Mama always said, “If it ain’t broke, don’t fix it!” She also taught me that mayonnaise is not mayonnaise unless it’s Duke’s.
It saddens me to know the actions that prompted this post. If you grew up in Greenville, like me, you’re familiar with Duke’s and know that it’s made at C.F. Sauer Company on Laurens Road. Native Greenvillians are just as familiar with Dukes Sandwich Company. Actually, they’ve always been seen as one here. After almost a century of peaceful co-existence, there’s now a lawsuit over the (temporary) new logo celebrating 100 years.
This story can’t be understood without a bit of history. Eugenia Duke, born in 1881, was the epitome of female entrepreneurship. In a time when women could not vote, she built a corporation in her kitchen from scratch (pun intended.) A mayonnaise legacy was born.
Once upon a time in Greenville (1917 to be exact) there was a training camp for soldiers known as Camp Sevier. Eugenia Duke began selling popular favorites like chicken salad, pimento cheese and egg salad to hungry soldiers for $.10 each. Soldiers begged for jars of her special spread. When she sold her 11,000th sandwich, she invested in a delivery truck.
After the war, she sold sandwiches at local drug stores. Eugenia eventually turned the first floor of the Otteray Hotel, on Main Street, into Duke’s Tea Room where she sold sandwiches and sides. Later Duke began selling her mayonnaise as a separate product. (Don’t lose track of the fact that we’re talking EARLY 1900s.)
In 1924, Eugenia Duke sold the sandwiches and spreads side of her business to J. Allen Hart. In 1929, she sold the mayonnaise side of her business to C. F. Sauer and remained spokesperson till she moved to California to take care of her daughter.
Fast forward to today…
Anyone who has sampled a Duke’s sandwich knows potato chips aren’t the only thing you can’t eat just one of (pardon the grammar). Made fresh daily with the same classic recipes, pimento cheese and deviled egg have long been crowd favorites. No celebration or get-together is complete without Dukes sandwiches cut into three parts to form perfect finger sandwiches served on silver or crystal trays. Long before today’s fast food chains appeared on the Greenville landscape, our town had Dukes Sandwiches – the perfect fast food!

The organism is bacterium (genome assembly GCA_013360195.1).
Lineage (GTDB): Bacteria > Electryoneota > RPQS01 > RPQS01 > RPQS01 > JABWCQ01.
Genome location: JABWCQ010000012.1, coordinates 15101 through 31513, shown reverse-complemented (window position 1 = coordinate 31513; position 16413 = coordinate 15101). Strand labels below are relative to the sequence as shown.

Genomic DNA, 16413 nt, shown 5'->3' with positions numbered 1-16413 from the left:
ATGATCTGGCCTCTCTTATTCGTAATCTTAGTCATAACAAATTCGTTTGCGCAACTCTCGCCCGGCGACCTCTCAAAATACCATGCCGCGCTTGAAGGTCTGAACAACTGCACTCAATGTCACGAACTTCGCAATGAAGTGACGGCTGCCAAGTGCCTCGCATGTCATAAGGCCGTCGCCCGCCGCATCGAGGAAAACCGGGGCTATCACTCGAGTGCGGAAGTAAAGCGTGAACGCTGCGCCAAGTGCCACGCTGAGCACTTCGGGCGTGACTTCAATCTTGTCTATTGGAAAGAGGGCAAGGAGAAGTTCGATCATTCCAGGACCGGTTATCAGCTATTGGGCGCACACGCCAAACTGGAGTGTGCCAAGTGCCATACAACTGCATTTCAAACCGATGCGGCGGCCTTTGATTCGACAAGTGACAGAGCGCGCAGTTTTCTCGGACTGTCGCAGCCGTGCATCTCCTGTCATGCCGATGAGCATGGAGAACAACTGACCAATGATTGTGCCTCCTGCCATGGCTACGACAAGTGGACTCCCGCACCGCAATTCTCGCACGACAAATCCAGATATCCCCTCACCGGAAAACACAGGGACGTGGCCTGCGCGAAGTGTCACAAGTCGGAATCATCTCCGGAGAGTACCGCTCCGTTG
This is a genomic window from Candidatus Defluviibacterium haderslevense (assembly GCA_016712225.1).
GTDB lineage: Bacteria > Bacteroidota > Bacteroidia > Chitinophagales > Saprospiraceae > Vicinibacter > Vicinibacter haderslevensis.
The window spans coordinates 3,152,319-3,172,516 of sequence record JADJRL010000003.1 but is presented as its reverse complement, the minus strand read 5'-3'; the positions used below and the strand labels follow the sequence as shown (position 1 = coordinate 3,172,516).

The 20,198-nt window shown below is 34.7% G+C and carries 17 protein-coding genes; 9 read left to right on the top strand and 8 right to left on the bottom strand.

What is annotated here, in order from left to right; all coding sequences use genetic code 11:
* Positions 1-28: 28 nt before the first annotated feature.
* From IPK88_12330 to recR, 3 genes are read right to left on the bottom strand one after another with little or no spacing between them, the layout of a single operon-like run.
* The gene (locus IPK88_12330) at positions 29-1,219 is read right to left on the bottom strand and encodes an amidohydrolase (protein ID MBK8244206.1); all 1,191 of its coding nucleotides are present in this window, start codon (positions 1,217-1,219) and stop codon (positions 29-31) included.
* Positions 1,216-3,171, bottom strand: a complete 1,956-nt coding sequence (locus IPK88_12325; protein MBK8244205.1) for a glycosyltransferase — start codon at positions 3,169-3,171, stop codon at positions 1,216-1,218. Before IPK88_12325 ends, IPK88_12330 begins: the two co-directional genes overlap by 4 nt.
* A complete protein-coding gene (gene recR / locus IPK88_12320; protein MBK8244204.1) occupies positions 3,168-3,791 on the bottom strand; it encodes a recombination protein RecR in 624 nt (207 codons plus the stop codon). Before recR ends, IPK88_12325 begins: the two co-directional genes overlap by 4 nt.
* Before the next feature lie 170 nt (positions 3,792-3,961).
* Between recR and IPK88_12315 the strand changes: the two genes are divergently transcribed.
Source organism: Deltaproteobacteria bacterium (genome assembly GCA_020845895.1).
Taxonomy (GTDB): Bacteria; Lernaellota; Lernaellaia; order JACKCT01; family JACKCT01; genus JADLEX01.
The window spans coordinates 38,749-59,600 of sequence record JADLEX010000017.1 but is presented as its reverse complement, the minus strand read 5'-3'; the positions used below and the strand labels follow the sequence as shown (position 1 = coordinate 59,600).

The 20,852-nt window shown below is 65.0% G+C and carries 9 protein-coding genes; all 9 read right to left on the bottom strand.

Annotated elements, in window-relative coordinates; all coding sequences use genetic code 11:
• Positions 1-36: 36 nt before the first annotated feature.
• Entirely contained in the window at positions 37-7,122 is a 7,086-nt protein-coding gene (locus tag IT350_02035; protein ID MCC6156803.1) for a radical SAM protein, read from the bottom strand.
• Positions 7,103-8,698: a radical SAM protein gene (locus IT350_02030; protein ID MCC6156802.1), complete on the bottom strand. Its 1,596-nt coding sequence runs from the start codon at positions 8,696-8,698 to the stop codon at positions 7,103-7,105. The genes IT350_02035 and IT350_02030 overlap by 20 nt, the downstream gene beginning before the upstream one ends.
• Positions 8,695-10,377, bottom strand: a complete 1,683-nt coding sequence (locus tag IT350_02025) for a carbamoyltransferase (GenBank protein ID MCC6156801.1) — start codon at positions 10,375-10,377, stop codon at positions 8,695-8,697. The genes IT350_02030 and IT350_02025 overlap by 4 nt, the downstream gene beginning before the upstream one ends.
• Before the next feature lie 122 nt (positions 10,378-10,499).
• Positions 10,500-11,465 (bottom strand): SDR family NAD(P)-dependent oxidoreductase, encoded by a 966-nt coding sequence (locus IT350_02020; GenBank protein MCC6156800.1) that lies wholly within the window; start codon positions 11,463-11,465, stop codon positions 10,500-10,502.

C.F. Sauer Company recently sold to a private equity firm, Falfurrias Capital Partners, out of Charlotte. Suddenly, there’s a problem with the use of the Dukes name to sell the sandwiches and spreads. For 100 years, the two businesses shared the Duke name. Both originated from the same ground breaking business woman. Now the big business is afraid the public won’t know the difference in chicken salad and the mayonnaise used to make it? Seriously!
Here in the South (more specifically, Greenville), we’re loyal and pride ourselves in supporting long-standing local businesses. Duke’s Vice President of Marketing, Matt Haskell says, “the lawsuit came in and shocked all of us!”
I don’t mind telling you, I’m more than a little shocked too. A statement from the “About Us” section on the Falfurrias Capital Partners website states, “… our team allows our management teams to focus on doing what they do best: leading their companies.”
That sounds really great, but I’m not sure I’d want to be part of a “team” that finds merit in attacking family tradition that dates back to World War I.
You keep doing you, Duke Sandwich Company, and we promise to keep inviting you to dinner.